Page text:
Today is September 21, known in Taiwan simply by its date in numbers as ‘921’. Every year, on this day, we remember once again the huge 7.3 earthquake that hit Taiwan on September 21, 1999 at 1:47 am, exactly twenty years ago today. So immense was the tragedy that the event is forever engrained in the country’s consciousness, and remembered simply as ‘921’.
The facts speak for themselves, 2,415 deaths, 29 missing, 11,305 seriously injured, 51,711 buildings completely destroyed, 53,768 buildings severely damaged, widespread power and water outages, NT$300 billion (US$10 billion) worth of damage to infrastructure, including hospitals, schools, power stations, roads and bridges, and a total of 12,911 aftershocks in the month following the main tremor. The epicentre of the earthquake was in the town of Jiji, Nantou, up in the central mountains near Sun Moon Lake.
I arrived in Taiwan in January 1999, based at St. James’ Episcopal Church and Kindergarten, Taichung City. In September 1999, I started teaching. Our first classes of the new school year had only just opened. A group of us teachers lived on the 4th floor above the church, and that is where we were when the earthquake struck. In the darkness of that night, at 1:47 am, we were all woken by the prolonged shaking and by the noise of bookcases, ceiling boards, pictures and ornaments crashing to the ground around us.
Taichung is about 45 km (30 miles) from the epicentre of the earthquake, so we did not experience the total devastation that the town of Jiji suffered. At St. James’ Church, none of our buildings fell down, and nobody was killed or even injured. We all survived, though shaken mentally and physically. Soon, however, the number of large aftershocks became more frightening than the original earthquake; and fear of going back inside the buildings led us to sleep outside in the park for several nights, and then on the ground floor in one of the kindergarten classrooms for several weeks. We were joined by colleagues and friends who were too scared to sleep in their own homes, often located in high-rise buildings. When electricity was restored we could access the computers in the church office, but that was on the 6th floor. We had no laptops or mobile phones, everything had to be done in the church office, and we didn’t dare use the lift, so we walked up the stairs. Responding to messages from around the world, we were constantly on edge lest another aftershock should hit at any moment – and hiding under the desk when another one did. Eventually, it was felt safer to tell international friends not to contact us for a few weeks, rather than risk our lives going up to the 6th floor to answer them.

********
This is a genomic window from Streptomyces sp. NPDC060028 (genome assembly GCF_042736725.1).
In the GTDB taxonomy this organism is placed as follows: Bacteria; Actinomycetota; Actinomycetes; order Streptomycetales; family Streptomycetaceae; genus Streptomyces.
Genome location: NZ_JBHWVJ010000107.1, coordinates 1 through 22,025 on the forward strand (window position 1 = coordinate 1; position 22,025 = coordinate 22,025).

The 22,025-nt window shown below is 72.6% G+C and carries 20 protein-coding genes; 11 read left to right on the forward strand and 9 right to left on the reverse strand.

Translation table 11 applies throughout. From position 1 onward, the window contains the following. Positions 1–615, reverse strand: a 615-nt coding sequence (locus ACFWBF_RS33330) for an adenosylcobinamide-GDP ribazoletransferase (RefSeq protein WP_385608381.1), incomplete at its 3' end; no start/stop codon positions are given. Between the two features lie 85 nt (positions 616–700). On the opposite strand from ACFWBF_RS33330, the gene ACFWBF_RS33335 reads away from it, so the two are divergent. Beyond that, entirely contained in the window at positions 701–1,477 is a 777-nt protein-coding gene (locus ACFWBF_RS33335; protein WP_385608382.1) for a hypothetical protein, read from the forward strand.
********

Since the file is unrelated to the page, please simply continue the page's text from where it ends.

Seeing leaning high-rises or collapsed buildings, listening to people’s stories, and hearing reports of the devastation and loss of life in areas of Taiwan not far from us, it became impossible to comprehend the immensity of it all. It was easy to get angry with incompetent, corrupt builders for shoddy construction work or with the government for a lack of response, but underneath were deeper questions. Why should one high-rise building collapse when all the others on the estate of the same size and design were left standing? Why should one person die in the earthquake and another survive? Where was God in all this turmoil? Or was everything just down to fate or luck?
Looking back now, we know that God was with us – in our shock, in our doubts and in our questions; even when it seemed that God had forsaken us – or, if he hadn’t forsaken us and our community, he had clearly forsaken many others. God was there too in the quiet moments, in the silence of disrupted lives, in the unanswered questions, in the desire to ‘get back to normal’ as soon as possible.